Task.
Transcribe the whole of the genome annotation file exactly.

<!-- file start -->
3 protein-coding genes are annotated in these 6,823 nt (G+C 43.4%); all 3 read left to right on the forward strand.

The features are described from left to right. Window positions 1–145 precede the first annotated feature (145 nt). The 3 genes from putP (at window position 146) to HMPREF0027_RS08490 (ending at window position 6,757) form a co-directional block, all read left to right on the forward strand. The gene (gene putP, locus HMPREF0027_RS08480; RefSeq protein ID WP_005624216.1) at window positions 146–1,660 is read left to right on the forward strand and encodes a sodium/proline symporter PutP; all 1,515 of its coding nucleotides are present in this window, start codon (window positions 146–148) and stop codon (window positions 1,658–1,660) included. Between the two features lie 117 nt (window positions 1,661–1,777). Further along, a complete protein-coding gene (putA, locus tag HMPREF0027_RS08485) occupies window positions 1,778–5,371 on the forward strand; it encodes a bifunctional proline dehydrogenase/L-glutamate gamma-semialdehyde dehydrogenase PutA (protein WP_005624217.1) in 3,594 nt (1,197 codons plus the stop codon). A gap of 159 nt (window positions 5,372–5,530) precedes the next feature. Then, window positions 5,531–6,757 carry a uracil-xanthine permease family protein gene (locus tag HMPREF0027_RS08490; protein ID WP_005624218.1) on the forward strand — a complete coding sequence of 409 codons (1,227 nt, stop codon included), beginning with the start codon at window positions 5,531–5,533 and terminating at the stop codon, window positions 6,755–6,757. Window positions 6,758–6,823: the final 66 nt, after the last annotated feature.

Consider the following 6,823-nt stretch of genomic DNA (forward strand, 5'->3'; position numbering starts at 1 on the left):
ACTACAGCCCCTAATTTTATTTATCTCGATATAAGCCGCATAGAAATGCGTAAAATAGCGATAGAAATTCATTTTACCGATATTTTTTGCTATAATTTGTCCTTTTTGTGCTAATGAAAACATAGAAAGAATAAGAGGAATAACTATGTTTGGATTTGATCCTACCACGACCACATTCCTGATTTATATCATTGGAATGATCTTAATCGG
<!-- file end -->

3 protein-coding genes are annotated in these 6,823 nt (G+C 43.4%); all 3 read left to right on the forward strand.

The features are described from left to right. Window positions 1–145 precede the first annotated feature (145 nt). The 3 genes from putP (at window position 146) to HMPREF0027_RS08490 (ending at window position 6,757) form a co-directional block, all read left to right on the forward strand. The gene (gene putP, locus HMPREF0027_RS08480; RefSeq protein ID WP_005624216.1) at window positions 146–1,660 is read left to right on the forward strand and encodes a sodium/proline symporter PutP; all 1,515 of its coding nucleotides are present in this window, start codon (window positions 146–148) and stop codon (window positions 1,658–1,660) included. Between the two features lie 117 nt (window positions 1,661–1,777). Further along, a complete protein-coding gene (putA, locus tag HMPREF0027_RS08485) occupies window positions 1,778–5,371 on the forward strand; it encodes a bifunctional proline dehydrogenase/L-glutamate gamma-semialdehyde dehydrogenase PutA (protein WP_005624217.1) in 3,594 nt (1,197 codons plus the stop codon). A gap of 159 nt (window positions 5,372–5,530) precedes the next feature. Then, window positions 5,531–6,757 carry a uracil-xanthine permease family protein gene (locus tag HMPREF0027_RS08490; protein ID WP_005624218.1) on the forward strand — a complete coding sequence of 409 codons (1,227 nt, stop codon included), beginning with the start codon at window positions 5,531–5,533 and terminating at the stop codon, window positions 6,755–6,757. Window positions 6,758–6,823: the final 66 nt, after the last annotated feature.

Consider the following 6,823-nt stretch of genomic DNA (forward strand, 5'->3'; position numbering starts at 1 on the left):
ACTACAGCCCCTAATTTTATTTATCTCGATATAAGCCGCATAGAAATGCGTAAAATAGCGATAGAAATTCATTTTACCGATATTTTTTGCTATAATTTGTCCTTTTTGTGCTAATGAAAACATAGAAAGAATAAGAGGAATAACTATGTTTGGATTTGATCCTACCACGACCACATTCCTGATTTATATCATTGGAATGATCTTAATCGG